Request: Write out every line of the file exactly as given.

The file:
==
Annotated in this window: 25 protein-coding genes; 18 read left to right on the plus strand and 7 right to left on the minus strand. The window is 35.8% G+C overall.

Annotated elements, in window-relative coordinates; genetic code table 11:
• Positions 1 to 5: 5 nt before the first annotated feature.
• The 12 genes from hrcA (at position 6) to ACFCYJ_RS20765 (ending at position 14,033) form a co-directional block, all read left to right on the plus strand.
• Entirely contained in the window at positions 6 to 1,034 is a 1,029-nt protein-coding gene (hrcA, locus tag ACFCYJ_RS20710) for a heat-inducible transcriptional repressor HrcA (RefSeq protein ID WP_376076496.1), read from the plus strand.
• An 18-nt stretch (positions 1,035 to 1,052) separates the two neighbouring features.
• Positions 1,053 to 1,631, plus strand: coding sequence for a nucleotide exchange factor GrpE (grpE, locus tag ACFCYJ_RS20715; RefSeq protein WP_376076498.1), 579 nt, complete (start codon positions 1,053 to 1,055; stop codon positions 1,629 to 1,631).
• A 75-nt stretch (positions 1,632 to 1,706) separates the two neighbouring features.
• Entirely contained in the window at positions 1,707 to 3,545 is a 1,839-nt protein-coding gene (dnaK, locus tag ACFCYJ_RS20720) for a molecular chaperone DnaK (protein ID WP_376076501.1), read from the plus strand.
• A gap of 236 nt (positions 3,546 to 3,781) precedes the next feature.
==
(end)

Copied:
Annotated in this window: 25 protein-coding genes; 18 read left to right on the plus strand and 7 right to left on the minus strand. The window is 35.8% G+C overall.

Annotated elements, in window-relative coordinates; genetic code table 11:
• Positions 1 to 5: 5 nt before the first annotated feature.
• The 12 genes from hrcA (at position 6) to ACFCYJ_RS20765 (ending at position 14,033) form a co-directional block, all read left to right on the plus strand.
• Entirely contained in the window at positions 6 to 1,034 is a 1,029-nt protein-coding gene (hrcA, locus tag ACFCYJ_RS20710) for a heat-inducible transcriptional repressor HrcA (RefSeq protein ID WP_376076496.1), read from the plus strand.
• An 18-nt stretch (positions 1,035 to 1,052) separates the two neighbouring features.
• Positions 1,053 to 1,631, plus strand: coding sequence for a nucleotide exchange factor GrpE (grpE, locus tag ACFCYJ_RS20715; RefSeq protein WP_376076498.1), 579 nt, complete (start codon positions 1,053 to 1,055; stop codon positions 1,629 to 1,631).
• A 75-nt stretch (positions 1,632 to 1,706) separates the two neighbouring features.
• Entirely contained in the window at positions 1,707 to 3,545 is a 1,839-nt protein-coding gene (dnaK, locus tag ACFCYJ_RS20720) for a molecular chaperone DnaK (protein ID WP_376076501.1), read from the plus strand.
• A gap of 236 nt (positions 3,546 to 3,781) precedes the next feature.